Double negatives and confusing statements
We’ve all heard people issue sentences like, “Alice is not eating nothing.” What is meant by that? My bet is the speaker is intending to convey the message that Alice is starving herself. But what do the words actually mean? Well, if she eats nothing, it means no food passes her lips. So, if she’s not eating nothing, she’s eating something. The double negative is working against the intended meaning.
On the other hand, consider the sentence, “She is not unbeautiful.” Meaning she is beautiful. Some say this is stronger than saying the straightforward, “She is beautiful.” I’m not so sure.
I think avoiding double negatives is a worthy general goal.
What prompted me to hit the keys on this subject was a confusing story in my local paper about an airline passenger who demonstrated the maturity of so many these days by jumping on the wing of the plane. A spokesman for the airline said that he “cannot say without certainty that something like this has not happened before.”
What? Looks like three negatives are present.
I think what he’s saying is, “I’m not sure whether this happened before or not.” Wouldn’t that be so much easier and clearer? Heck, just putting those words he uttered in the way they were must have been a gargantuan task. Or a completely random one.
The “at about” syndrome
A report in my local paper included “…after a 911 call was received at about 7:30…” This was hardly unique. Such a phrase appears often in newspaper accounts and novels. Sometimes the wording is “at around” instead of “at about.” We all know what it means: the 911 call occurred in the neighborhood of 7:30. My eighth-grade teacher would have given the reporter a poor mark and I agree. Something either happened at 7:30 or it happened about or around 7:30. If it happened at 7:30, then, at that time, all accurate digital clocks would say 7:30 and the seconds would be 00 and even if billionths of a second were registered it would be 0 of them. If the call happened around 7:30 it might have occurred, say, somewhere between ten minutes before 7:30 and ten after.
As a mathematician, I’m forced to note that the probability of it happening at 7:30 is zero, but that’s a discussion for another day. For practical purposes it’s reasonable to assume at 7:30 means within a few minutes of 7:30.
So at around 7:30 means the same thing as around 7:30. The at is redundant. Why not just say around 7:30 or about 7:30 instead?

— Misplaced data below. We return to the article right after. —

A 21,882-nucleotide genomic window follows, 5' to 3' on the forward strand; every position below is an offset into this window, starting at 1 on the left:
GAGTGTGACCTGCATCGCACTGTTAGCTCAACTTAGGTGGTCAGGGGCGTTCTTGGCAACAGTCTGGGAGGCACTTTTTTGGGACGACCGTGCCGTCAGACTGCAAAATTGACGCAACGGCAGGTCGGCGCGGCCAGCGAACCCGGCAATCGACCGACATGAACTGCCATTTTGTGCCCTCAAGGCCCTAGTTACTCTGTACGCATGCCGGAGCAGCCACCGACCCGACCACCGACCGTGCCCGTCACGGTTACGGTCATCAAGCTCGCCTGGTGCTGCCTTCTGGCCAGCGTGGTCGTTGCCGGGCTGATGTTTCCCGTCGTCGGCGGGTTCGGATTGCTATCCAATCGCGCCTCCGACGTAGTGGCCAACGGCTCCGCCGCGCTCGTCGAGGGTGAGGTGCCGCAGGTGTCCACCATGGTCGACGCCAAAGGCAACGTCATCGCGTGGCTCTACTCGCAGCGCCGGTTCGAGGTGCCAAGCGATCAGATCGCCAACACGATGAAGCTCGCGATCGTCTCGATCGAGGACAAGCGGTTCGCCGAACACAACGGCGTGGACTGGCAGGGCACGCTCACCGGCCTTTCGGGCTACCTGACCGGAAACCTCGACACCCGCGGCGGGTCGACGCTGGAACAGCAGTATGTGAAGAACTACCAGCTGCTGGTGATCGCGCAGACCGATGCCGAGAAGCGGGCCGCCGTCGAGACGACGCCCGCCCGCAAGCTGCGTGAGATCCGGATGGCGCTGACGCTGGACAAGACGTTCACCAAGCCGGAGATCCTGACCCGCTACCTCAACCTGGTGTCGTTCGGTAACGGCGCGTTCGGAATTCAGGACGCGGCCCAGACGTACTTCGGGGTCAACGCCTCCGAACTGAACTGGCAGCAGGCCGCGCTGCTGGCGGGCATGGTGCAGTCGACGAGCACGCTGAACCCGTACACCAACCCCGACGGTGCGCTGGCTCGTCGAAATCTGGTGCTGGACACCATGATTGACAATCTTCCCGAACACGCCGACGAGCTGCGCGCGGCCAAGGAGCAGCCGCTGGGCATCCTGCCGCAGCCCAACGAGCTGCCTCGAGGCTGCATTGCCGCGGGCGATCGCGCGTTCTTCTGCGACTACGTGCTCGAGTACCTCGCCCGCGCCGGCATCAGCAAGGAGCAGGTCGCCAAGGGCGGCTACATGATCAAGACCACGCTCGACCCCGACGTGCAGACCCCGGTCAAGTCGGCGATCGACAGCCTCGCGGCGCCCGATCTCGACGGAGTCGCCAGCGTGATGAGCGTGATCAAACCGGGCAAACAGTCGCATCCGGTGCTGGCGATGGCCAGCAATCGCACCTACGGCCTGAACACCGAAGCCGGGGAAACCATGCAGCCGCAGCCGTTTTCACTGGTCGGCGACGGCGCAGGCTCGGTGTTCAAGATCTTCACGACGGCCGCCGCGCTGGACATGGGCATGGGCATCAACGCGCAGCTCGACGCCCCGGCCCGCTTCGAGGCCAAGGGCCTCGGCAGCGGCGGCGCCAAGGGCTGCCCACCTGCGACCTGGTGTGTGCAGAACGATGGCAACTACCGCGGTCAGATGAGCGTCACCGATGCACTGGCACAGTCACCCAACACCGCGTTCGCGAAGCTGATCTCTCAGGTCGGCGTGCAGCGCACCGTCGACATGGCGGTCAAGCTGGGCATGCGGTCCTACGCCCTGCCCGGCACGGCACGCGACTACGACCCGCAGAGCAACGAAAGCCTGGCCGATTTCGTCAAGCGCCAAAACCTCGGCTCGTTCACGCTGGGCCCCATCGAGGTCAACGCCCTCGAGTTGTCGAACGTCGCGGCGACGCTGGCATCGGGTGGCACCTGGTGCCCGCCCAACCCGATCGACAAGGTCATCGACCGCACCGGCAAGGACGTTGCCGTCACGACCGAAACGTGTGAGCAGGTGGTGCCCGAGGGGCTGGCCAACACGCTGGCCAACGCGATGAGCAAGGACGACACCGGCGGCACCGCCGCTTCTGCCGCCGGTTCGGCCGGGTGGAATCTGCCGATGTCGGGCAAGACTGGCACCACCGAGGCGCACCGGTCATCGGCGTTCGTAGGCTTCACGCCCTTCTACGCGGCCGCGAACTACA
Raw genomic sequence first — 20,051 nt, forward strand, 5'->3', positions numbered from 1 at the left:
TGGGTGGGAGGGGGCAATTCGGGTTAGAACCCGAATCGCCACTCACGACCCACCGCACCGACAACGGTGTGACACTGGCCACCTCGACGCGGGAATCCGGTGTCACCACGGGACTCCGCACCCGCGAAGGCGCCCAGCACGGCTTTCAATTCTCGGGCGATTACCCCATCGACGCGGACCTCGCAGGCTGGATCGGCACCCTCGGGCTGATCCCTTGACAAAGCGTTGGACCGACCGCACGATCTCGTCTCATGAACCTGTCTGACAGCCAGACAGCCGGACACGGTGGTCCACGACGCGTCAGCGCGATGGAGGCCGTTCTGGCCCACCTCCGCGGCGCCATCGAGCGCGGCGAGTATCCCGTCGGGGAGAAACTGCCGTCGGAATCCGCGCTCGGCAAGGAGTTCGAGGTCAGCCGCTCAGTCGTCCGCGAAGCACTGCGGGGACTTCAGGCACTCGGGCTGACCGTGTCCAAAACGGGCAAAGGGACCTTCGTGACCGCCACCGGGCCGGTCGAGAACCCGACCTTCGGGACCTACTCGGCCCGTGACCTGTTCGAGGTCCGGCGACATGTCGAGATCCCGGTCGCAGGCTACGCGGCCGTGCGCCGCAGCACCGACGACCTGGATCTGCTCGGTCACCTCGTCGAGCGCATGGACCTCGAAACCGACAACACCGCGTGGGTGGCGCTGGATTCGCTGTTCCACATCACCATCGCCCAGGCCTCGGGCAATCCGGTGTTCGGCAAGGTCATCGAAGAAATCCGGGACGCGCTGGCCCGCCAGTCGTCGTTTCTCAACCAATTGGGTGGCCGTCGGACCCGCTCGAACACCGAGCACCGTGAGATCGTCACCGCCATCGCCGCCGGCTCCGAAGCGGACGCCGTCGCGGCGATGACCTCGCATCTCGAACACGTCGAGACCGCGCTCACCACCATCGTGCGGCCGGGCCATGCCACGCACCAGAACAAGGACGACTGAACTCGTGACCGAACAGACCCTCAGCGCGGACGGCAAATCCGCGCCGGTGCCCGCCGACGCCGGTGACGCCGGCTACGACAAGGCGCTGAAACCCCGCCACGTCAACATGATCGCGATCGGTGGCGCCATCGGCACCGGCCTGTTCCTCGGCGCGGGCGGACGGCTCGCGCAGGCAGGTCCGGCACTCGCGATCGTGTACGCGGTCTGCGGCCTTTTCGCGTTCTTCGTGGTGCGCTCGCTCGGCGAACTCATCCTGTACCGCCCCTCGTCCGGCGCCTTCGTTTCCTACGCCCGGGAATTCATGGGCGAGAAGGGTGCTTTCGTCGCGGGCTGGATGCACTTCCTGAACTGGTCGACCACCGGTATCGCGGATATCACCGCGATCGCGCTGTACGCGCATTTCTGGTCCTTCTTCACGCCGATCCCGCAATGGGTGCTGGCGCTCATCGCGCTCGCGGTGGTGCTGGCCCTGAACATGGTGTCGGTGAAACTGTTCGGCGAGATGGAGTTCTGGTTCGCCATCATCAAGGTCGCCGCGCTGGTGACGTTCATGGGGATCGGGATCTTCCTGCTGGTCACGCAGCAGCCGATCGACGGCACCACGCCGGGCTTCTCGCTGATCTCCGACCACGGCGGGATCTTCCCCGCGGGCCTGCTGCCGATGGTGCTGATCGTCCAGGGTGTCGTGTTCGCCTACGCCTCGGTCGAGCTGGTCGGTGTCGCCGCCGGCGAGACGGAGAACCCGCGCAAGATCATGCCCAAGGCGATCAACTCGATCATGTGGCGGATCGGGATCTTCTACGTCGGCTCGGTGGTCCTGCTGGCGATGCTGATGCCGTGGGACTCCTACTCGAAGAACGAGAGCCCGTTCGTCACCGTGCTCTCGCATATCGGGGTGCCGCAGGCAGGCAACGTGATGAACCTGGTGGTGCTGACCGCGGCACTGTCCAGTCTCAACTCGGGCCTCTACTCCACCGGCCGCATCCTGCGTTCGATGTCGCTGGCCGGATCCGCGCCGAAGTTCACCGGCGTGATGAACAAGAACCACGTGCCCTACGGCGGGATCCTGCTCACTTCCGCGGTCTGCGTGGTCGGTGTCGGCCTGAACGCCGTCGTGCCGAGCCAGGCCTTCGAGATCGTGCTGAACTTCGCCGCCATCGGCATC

The “only” problem
Again I suffer from the efforts of that same teacher. The word “only” can describe a situation precisely or it can lead to a complete misinterpretation of a sentence.
Consider the sentence, “I only like coffee ice cream.” Now that’s perfectly okay if you mean you like coffee ice cream but you don’t love it. But if you’re trying to indicate that the only kind of ice cream you like is coffee ice cream, then you are better served to say, “I like only coffee ice cream.”
I’ve found that, when using the word “only,” it’s wise to put it directly before what it is referring to.
If I said,“different than,” that same demanding teacher would have shuddered. She really did a number on me, didn’t she? She taught us never to say, “different than.” So what’s the alternative? Different from. But it’s not hard to find print reporters, TV journalists, and your friends quite willing to shock my teacher. I did a little reading online. English Grammar for Dummies, probably not the most reliable source, says, “Different than is never correct.” But many who are among the smartest people in the world use it. The consensus seems to be that employing “different than” is unwise but is not a major offense. Except to me.
You probably agree all these gripes are petty. After all, we seem able to interpret the real meaning even though the wording is imprecise. I dislike almost everything William Buckley said and stood for when he was a major voice for conservative thought. However, he was a master wordsmith and took a lot of mocking for his careful use of words and wordings. In this one area I liked his response when asked about his unambiguous employment of the English language. He responded with his own question, “Why shouldn’t people use words and phrasing that are as precise as possible?”
Now I fear I’ve opened a can of worms, so please feel free to criticize me whenever I violate the thoughts presented here.